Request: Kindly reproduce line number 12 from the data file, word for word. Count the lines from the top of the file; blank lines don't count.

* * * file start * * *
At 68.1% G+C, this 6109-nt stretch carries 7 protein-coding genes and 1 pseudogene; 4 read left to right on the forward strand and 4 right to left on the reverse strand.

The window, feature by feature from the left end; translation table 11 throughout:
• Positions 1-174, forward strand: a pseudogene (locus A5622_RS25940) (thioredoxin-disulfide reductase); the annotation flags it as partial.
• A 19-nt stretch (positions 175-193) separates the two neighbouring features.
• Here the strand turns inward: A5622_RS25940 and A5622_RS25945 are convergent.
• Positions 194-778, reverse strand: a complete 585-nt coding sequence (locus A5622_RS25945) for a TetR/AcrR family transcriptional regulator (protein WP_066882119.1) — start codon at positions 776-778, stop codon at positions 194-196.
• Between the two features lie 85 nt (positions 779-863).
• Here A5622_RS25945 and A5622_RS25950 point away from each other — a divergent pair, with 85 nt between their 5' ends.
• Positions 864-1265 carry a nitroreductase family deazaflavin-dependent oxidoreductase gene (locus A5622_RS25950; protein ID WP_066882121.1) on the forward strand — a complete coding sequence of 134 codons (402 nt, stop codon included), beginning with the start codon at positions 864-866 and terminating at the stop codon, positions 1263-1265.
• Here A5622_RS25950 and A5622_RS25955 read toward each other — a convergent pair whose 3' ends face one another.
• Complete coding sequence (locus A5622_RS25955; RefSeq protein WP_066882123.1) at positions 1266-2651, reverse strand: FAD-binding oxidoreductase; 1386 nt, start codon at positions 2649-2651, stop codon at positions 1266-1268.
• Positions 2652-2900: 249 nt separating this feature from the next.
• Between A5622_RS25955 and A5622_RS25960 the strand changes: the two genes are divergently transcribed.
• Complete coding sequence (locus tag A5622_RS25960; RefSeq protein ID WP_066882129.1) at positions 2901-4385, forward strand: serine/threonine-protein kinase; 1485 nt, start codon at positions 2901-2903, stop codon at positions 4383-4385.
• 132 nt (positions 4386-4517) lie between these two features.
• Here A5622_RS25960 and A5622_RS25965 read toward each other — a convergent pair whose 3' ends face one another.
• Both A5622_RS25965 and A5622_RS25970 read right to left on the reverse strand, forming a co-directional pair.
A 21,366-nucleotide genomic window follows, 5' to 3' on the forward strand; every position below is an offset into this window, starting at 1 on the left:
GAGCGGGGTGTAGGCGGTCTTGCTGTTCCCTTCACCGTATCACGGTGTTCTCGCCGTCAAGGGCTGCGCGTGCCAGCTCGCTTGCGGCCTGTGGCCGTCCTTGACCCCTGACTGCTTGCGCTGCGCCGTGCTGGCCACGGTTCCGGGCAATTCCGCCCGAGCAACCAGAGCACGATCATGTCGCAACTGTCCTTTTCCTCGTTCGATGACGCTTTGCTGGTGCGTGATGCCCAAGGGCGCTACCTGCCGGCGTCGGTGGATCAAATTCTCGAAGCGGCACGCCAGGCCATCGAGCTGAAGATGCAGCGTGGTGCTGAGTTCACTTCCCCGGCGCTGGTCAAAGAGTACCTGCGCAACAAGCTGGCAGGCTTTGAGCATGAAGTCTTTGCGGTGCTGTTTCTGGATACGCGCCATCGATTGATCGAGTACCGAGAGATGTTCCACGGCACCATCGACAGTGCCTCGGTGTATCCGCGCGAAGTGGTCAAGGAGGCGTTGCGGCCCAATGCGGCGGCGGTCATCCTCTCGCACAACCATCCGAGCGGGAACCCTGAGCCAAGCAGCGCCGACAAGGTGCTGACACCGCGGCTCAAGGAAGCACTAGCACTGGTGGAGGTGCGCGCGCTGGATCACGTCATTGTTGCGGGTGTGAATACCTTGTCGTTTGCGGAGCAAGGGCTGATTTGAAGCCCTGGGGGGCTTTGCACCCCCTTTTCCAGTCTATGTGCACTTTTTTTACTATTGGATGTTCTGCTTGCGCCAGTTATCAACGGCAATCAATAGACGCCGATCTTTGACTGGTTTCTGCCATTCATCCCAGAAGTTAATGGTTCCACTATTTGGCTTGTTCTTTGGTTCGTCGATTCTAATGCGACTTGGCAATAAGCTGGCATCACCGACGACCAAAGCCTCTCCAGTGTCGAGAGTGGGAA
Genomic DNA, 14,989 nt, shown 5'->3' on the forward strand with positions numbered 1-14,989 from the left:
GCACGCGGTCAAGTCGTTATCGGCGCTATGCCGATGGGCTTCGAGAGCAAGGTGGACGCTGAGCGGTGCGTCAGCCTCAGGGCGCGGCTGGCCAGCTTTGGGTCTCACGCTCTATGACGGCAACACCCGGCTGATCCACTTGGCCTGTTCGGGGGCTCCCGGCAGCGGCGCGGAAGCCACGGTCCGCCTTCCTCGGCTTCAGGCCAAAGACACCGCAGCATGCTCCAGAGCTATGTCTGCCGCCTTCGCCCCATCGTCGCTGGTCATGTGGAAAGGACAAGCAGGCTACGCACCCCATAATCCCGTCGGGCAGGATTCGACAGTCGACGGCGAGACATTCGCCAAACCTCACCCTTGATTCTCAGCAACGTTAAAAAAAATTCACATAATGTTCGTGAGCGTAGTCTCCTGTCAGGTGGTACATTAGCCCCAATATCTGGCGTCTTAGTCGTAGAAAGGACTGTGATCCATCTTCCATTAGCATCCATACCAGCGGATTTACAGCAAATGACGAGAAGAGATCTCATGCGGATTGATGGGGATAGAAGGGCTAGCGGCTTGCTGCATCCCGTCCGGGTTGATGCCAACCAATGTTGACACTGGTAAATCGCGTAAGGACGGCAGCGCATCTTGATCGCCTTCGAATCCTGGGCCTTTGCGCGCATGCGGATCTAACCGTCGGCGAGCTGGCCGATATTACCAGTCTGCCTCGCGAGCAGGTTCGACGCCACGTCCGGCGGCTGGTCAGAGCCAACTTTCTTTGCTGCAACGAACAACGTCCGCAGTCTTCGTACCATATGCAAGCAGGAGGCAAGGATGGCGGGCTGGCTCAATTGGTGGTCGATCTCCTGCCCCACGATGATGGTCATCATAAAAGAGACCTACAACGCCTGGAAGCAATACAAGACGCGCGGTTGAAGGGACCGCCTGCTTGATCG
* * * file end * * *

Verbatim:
• Positions 2652-2900: 249 nt separating this feature from the next.